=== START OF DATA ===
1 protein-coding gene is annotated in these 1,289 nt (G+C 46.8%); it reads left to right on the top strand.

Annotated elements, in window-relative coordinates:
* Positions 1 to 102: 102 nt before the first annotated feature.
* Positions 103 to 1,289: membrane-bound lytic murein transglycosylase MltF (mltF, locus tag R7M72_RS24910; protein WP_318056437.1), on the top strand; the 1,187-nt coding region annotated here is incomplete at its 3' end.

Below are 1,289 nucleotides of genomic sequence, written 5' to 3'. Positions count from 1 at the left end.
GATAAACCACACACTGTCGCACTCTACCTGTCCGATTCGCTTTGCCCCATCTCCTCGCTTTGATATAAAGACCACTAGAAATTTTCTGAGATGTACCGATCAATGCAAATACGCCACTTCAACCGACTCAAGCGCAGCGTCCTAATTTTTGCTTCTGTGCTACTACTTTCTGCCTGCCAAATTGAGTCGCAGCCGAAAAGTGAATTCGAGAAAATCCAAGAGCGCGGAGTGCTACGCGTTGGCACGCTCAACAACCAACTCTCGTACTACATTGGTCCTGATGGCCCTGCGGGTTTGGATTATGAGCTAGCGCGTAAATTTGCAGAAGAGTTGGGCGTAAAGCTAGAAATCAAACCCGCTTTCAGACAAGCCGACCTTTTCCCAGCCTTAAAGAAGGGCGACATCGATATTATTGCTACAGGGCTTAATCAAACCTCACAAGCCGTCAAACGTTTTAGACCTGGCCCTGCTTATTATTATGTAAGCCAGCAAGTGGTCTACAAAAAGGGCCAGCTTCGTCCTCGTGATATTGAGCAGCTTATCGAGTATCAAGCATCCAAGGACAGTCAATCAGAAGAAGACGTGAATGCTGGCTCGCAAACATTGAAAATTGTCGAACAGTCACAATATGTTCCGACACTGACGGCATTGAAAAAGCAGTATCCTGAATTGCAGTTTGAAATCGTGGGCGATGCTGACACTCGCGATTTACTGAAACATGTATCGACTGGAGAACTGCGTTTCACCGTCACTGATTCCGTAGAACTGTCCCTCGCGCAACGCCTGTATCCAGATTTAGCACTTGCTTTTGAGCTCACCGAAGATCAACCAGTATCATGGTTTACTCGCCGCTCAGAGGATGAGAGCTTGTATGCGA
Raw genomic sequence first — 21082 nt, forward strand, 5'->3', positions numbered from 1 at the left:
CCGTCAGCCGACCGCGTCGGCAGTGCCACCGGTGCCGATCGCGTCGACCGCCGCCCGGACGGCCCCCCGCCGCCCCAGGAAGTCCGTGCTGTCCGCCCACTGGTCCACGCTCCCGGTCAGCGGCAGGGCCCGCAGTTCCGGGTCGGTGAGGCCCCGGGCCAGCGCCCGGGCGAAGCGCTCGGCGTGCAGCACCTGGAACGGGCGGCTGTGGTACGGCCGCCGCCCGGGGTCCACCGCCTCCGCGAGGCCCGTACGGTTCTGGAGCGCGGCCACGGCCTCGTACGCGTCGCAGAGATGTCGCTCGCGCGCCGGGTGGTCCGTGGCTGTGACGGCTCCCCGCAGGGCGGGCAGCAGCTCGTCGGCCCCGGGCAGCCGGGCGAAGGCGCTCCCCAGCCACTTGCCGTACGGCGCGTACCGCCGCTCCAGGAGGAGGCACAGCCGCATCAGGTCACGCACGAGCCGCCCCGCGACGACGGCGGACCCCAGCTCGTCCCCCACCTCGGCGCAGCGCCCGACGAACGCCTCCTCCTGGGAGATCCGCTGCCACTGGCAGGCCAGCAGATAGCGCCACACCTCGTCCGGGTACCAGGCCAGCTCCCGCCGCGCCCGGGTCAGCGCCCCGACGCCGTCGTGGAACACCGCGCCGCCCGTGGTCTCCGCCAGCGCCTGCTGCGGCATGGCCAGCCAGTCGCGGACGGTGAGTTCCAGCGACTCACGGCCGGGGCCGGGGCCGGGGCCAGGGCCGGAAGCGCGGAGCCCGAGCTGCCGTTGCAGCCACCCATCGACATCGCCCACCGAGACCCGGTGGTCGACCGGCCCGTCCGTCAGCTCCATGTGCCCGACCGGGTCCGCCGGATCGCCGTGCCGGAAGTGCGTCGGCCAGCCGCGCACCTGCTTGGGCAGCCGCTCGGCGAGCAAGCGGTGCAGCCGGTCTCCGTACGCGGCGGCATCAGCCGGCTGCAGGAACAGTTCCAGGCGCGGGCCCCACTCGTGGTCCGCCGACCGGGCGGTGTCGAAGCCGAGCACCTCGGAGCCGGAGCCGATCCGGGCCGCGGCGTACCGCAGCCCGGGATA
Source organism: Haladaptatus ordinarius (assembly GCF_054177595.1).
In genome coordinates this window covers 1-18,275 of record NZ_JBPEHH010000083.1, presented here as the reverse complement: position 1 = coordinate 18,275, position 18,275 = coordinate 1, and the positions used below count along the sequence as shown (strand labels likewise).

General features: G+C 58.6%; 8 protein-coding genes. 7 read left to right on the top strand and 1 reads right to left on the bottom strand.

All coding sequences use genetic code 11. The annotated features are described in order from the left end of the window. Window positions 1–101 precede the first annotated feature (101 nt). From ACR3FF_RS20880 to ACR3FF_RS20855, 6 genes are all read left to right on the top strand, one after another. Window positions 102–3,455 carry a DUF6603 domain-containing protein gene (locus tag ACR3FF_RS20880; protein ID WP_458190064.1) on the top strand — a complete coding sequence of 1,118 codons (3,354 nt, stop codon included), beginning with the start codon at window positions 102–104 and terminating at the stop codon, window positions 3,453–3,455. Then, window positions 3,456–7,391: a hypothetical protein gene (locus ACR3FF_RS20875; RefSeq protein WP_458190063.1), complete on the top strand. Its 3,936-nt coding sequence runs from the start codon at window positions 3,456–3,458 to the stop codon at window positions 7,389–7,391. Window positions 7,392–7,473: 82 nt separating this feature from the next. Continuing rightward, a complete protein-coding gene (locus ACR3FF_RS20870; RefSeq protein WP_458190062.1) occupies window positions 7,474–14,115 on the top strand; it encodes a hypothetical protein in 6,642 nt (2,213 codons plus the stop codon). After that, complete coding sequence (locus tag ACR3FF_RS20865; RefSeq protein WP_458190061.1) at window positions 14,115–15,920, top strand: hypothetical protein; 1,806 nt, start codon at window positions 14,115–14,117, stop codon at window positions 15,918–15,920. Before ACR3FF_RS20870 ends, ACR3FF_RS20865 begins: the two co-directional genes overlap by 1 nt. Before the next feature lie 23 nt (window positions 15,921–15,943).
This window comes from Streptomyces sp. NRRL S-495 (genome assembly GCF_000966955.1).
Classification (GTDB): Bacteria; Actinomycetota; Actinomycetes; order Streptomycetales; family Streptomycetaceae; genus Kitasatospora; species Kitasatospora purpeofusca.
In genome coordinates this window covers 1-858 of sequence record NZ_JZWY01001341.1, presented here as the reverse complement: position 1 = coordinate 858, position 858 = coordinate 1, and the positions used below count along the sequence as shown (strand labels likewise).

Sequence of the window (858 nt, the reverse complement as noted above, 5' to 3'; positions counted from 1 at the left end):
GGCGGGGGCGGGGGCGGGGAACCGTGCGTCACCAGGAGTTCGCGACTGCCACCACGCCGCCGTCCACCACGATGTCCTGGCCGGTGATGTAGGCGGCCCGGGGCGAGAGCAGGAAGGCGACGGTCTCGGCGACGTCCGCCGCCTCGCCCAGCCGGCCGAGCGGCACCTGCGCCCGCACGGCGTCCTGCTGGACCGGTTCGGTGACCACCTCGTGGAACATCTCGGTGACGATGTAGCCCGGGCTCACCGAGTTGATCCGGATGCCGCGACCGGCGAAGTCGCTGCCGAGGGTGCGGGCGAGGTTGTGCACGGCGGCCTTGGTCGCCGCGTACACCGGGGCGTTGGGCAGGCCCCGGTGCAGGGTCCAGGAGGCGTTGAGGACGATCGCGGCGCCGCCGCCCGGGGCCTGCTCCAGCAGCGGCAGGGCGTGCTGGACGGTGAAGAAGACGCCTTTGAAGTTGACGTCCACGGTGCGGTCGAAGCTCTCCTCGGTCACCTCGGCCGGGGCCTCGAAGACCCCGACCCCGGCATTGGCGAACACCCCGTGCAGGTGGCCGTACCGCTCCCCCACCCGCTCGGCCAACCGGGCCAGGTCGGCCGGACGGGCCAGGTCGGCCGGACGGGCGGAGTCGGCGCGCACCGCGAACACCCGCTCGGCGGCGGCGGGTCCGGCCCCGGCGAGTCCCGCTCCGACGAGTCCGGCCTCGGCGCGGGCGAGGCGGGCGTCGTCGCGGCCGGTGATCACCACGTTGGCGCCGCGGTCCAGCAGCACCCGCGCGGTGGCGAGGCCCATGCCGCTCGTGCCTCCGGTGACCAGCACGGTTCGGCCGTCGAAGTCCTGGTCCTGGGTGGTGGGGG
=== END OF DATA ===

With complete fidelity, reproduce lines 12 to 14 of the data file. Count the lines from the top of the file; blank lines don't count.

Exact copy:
All coding sequences use genetic code 11. The annotated features are described in order from the left end of the window. Window positions 1–101 precede the first annotated feature (101 nt). From ACR3FF_RS20880 to ACR3FF_RS20855, 6 genes are all read left to right on the top strand, one after another. Window positions 102–3,455 carry a DUF6603 domain-containing protein gene (locus tag ACR3FF_RS20880; protein ID WP_458190064.1) on the top strand — a complete coding sequence of 1,118 codons (3,354 nt, stop codon included), beginning with the start codon at window positions 102–104 and terminating at the stop codon, window positions 3,453–3,455. Then, window positions 3,456–7,391: a hypothetical protein gene (locus ACR3FF_RS20875; RefSeq protein WP_458190063.1), complete on the top strand. Its 3,936-nt coding sequence runs from the start codon at window positions 3,456–3,458 to the stop codon at window positions 7,389–7,391. Window positions 7,392–7,473: 82 nt separating this feature from the next. Continuing rightward, a complete protein-coding gene (locus ACR3FF_RS20870; RefSeq protein WP_458190062.1) occupies window positions 7,474–14,115 on the top strand; it encodes a hypothetical protein in 6,642 nt (2,213 codons plus the stop codon). After that, complete coding sequence (locus tag ACR3FF_RS20865; RefSeq protein WP_458190061.1) at window positions 14,115–15,920, top strand: hypothetical protein; 1,806 nt, start codon at window positions 14,115–14,117, stop codon at window positions 15,918–15,920. Before ACR3FF_RS20870 ends, ACR3FF_RS20865 begins: the two co-directional genes overlap by 1 nt. Before the next feature lie 23 nt (window positions 15,921–15,943).
This window comes from Streptomyces sp. NRRL S-495 (genome assembly GCF_000966955.1).
Classification (GTDB): Bacteria; Actinomycetota; Actinomycetes; order Streptomycetales; family Streptomycetaceae; genus Kitasatospora; species Kitasatospora purpeofusca.